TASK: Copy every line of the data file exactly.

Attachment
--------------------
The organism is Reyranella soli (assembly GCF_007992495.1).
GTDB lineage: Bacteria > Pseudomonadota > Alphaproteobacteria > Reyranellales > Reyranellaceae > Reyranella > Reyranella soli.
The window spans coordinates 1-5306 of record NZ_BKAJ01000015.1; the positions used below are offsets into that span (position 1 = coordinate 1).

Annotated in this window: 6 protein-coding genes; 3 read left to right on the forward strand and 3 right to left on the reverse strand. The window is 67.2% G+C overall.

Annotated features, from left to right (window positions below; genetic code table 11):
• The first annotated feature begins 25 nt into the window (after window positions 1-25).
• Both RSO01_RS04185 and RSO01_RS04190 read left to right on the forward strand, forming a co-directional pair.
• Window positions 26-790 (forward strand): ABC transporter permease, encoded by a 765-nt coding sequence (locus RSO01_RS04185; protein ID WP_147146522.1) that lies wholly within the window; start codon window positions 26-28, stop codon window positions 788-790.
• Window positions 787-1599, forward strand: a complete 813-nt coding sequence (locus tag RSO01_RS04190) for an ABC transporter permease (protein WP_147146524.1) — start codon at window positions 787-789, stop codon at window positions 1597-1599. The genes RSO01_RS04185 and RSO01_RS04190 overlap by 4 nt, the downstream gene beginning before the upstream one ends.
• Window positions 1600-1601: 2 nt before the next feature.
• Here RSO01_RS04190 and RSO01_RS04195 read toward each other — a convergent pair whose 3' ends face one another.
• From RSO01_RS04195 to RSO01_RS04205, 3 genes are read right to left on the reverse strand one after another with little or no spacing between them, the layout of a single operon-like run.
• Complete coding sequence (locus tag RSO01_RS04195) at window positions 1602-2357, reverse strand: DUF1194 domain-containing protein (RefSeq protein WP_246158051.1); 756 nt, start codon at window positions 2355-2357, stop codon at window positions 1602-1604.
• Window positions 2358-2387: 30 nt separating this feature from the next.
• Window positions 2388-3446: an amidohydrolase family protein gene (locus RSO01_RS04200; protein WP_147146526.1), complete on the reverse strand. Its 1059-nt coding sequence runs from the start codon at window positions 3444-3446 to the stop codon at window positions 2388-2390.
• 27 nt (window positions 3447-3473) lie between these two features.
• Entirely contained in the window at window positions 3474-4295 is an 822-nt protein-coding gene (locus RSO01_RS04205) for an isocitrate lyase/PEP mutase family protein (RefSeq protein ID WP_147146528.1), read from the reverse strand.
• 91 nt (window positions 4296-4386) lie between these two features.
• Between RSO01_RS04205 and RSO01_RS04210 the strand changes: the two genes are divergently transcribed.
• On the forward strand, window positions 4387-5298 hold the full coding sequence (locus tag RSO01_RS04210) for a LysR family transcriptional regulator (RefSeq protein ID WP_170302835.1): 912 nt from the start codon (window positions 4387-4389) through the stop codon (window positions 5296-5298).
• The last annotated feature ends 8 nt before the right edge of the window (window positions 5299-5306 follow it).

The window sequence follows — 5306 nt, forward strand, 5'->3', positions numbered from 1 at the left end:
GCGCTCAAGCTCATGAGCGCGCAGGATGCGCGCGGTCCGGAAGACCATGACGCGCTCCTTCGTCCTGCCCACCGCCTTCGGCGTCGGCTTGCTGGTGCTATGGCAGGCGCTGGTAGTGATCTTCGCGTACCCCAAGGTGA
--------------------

The organism is Reyranella soli (assembly GCF_007992495.1).
GTDB lineage: Bacteria > Pseudomonadota > Alphaproteobacteria > Reyranellales > Reyranellaceae > Reyranella > Reyranella soli.
The window spans coordinates 1-5306 of record NZ_BKAJ01000015.1; the positions used below are offsets into that span (position 1 = coordinate 1).

Annotated in this window: 6 protein-coding genes; 3 read left to right on the forward strand and 3 right to left on the reverse strand. The window is 67.2% G+C overall.

Annotated features, from left to right (window positions below; genetic code table 11):
• The first annotated feature begins 25 nt into the window (after window positions 1-25).
• Both RSO01_RS04185 and RSO01_RS04190 read left to right on the forward strand, forming a co-directional pair.
• Window positions 26-790 (forward strand): ABC transporter permease, encoded by a 765-nt coding sequence (locus RSO01_RS04185; protein ID WP_147146522.1) that lies wholly within the window; start codon window positions 26-28, stop codon window positions 788-790.
• Window positions 787-1599, forward strand: a complete 813-nt coding sequence (locus tag RSO01_RS04190) for an ABC transporter permease (protein WP_147146524.1) — start codon at window positions 787-789, stop codon at window positions 1597-1599. The genes RSO01_RS04185 and RSO01_RS04190 overlap by 4 nt, the downstream gene beginning before the upstream one ends.
• Window positions 1600-1601: 2 nt before the next feature.
• Here RSO01_RS04190 and RSO01_RS04195 read toward each other — a convergent pair whose 3' ends face one another.
• From RSO01_RS04195 to RSO01_RS04205, 3 genes are read right to left on the reverse strand one after another with little or no spacing between them, the layout of a single operon-like run.
• Complete coding sequence (locus tag RSO01_RS04195) at window positions 1602-2357, reverse strand: DUF1194 domain-containing protein (RefSeq protein WP_246158051.1); 756 nt, start codon at window positions 2355-2357, stop codon at window positions 1602-1604.
• Window positions 2358-2387: 30 nt separating this feature from the next.
• Window positions 2388-3446: an amidohydrolase family protein gene (locus RSO01_RS04200; protein WP_147146526.1), complete on the reverse strand. Its 1059-nt coding sequence runs from the start codon at window positions 3444-3446 to the stop codon at window positions 2388-2390.
• 27 nt (window positions 3447-3473) lie between these two features.
• Entirely contained in the window at window positions 3474-4295 is an 822-nt protein-coding gene (locus RSO01_RS04205) for an isocitrate lyase/PEP mutase family protein (RefSeq protein ID WP_147146528.1), read from the reverse strand.
• 91 nt (window positions 4296-4386) lie between these two features.
• Between RSO01_RS04205 and RSO01_RS04210 the strand changes: the two genes are divergently transcribed.
• On the forward strand, window positions 4387-5298 hold the full coding sequence (locus tag RSO01_RS04210) for a LysR family transcriptional regulator (RefSeq protein ID WP_170302835.1): 912 nt from the start codon (window positions 4387-4389) through the stop codon (window positions 5296-5298).
• The last annotated feature ends 8 nt before the right edge of the window (window positions 5299-5306 follow it).

The window sequence follows — 5306 nt, forward strand, 5'->3', positions numbered from 1 at the left end:
GCGCTCAAGCTCATGAGCGCGCAGGATGCGCGCGGTCCGGAAGACCATGACGCGCTCCTTCGTCCTGCCCACCGCCTTCGGCGTCGGCTTGCTGGTGCTATGGCAGGCGCTGGTAGTGATCTTCGCGTACCCCAAGGTGA